Founded in 1857, Barnsley YMCA has a strong legacy of supporting children from a variety of backgrounds throughout their lives. Essentially a youth centre, the YMCA seeks to provide a wealth of opportunities for children of all ages.
With grant funding of £1,308 from the Neil and Julie MacDonald Grassroots Endowment Fund for South Yorkshire, Barnsley YMCA aims to support the running of ‘Little Y’, an activities group for children aged five to eight in Barnsley that has been running since 2005.
Meeting the needs of the community, Barnsley YMCA created a child-led group for between 12-15 children (dependent on need) aged 5-8 who come from a range of backgrounds but who also share a common variable in deprivation. Little Y runs for an hour and a half each week and with extra sessions in school holidays, the group provides children with an un-structured opportunity to socialise, enhance their skills and most of all, have fun!
Over the years, Little Y has seen a great deal of improvement in the children it supports.
Two of our little girls lost their sister a few years ago to a brain tumour, all three of them came to Little Y together. After the incident, they went into their shells and, even with counselling, struggled to talk about the issue or engage with others. After spending more time at Little Y the girls have begun to come out of their shells and can now talk comfortably about their sister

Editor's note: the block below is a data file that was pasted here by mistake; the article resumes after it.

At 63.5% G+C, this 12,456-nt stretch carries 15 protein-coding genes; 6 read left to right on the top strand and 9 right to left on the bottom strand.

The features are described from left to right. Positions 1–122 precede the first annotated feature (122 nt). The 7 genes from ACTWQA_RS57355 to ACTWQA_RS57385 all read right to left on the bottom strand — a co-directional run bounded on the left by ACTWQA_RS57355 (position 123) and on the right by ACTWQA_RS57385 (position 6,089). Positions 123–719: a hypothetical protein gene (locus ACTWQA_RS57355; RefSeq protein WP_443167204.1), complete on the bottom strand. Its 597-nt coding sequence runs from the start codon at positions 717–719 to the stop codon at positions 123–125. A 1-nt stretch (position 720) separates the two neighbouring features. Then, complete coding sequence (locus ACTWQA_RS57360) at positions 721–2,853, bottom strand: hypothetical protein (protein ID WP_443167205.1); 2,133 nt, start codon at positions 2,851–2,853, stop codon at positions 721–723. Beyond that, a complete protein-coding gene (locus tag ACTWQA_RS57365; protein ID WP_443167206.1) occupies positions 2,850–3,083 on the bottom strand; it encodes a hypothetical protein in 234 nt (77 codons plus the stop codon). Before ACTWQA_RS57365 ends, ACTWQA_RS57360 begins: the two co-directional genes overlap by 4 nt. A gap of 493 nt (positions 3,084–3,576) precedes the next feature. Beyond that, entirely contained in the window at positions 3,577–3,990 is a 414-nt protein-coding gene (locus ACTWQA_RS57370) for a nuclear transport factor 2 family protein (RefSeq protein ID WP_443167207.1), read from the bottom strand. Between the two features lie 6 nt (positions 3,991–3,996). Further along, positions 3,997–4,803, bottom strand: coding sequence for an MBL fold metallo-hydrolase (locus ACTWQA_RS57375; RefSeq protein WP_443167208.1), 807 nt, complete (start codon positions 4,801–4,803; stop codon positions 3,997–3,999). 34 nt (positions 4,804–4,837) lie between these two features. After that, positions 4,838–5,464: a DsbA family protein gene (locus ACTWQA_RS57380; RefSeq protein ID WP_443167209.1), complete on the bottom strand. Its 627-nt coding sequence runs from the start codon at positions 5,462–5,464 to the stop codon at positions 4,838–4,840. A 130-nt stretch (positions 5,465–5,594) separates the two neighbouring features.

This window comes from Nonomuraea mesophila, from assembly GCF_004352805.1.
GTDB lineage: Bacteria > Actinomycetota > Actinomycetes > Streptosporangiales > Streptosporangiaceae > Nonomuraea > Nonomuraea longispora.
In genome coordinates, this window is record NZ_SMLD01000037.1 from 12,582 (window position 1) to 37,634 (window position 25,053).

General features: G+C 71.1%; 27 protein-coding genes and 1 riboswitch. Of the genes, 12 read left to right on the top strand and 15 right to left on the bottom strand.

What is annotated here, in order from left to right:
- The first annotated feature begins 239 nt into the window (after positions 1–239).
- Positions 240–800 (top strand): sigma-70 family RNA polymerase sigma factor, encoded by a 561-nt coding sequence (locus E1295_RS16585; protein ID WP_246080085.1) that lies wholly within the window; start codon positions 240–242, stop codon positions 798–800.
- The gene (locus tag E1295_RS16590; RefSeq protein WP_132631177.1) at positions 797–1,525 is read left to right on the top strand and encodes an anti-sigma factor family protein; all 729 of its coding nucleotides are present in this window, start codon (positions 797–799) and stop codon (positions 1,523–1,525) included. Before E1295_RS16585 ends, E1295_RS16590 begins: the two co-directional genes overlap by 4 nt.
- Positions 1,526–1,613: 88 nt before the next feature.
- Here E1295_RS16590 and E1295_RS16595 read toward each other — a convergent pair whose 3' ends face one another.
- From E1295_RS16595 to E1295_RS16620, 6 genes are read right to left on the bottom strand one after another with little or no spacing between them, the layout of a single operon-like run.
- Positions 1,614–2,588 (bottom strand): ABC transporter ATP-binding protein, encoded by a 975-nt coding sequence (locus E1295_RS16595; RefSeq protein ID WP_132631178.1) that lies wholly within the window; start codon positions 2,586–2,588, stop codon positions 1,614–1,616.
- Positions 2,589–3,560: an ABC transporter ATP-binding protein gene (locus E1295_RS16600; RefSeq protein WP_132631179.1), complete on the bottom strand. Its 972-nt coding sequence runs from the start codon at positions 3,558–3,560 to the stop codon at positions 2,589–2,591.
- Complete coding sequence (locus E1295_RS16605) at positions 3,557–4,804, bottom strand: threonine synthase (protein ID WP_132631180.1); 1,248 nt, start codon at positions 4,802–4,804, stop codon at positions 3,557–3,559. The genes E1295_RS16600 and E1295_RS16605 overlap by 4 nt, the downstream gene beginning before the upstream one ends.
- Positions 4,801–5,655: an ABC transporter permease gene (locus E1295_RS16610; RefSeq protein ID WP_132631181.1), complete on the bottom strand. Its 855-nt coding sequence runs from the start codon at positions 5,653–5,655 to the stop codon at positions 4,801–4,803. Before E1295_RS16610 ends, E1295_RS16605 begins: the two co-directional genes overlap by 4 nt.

Kelly, a play worker for Little Y describes the transformation of two children in the group.
Little Y has proven to be highly beneficial for the children to take part. However, it also benefits those who help to run the group. One of the staff members started out as a volunteer and now has consistent employment thanks to Little Y. Often youth workers are on short-term programmes but due to the success of Little Y, long-term job opportunities can be offered. Currently there are two members of staff working with the Little Y group but in the future, further funding could lead to the addition of more staff members.
One of our children is mute in public and very shy. The other day she smiled while at Little Y, which is a huge improvement.
Kelly went on to describe another little girl who shows improvements at Little Y
Future funding could be put towards more staff members to allow for more children in the Barnsley area to receive the care and support of the Barnsley YMCA. It’s been noted by Barnsley YMCA that there are very few opportunities available, other than structured sports clubs, for children in the 5-8 age range and as a result they struggle to receive
Additionally, it has also been noted that some of the wards within the Barnsley area fall into the most deprived 10% of wards in England.
Examining the SYCF Vital Signs report, its clear that deprivation is both the most severe in Barnsley of all South Yorkshire regions and is also the factor that local residents are most concerned about. Furthermore, it’s been found that 22% (on average) of children in South Yorkshire are living in poverty, 5% higher than the national average.
Through the support provided by donors and SYCF, groups such as Little Y can provide an in-demand service for a range of families across Barnsley. Over 2018, Little Y had 528 attendances from 28 children. This meant that 22 families in Barnsley were supported with the services of the YMCA. Without adequate funding, many deprived young people across the area would grow up without the stability and socialisation opportunities that Little Y provides.
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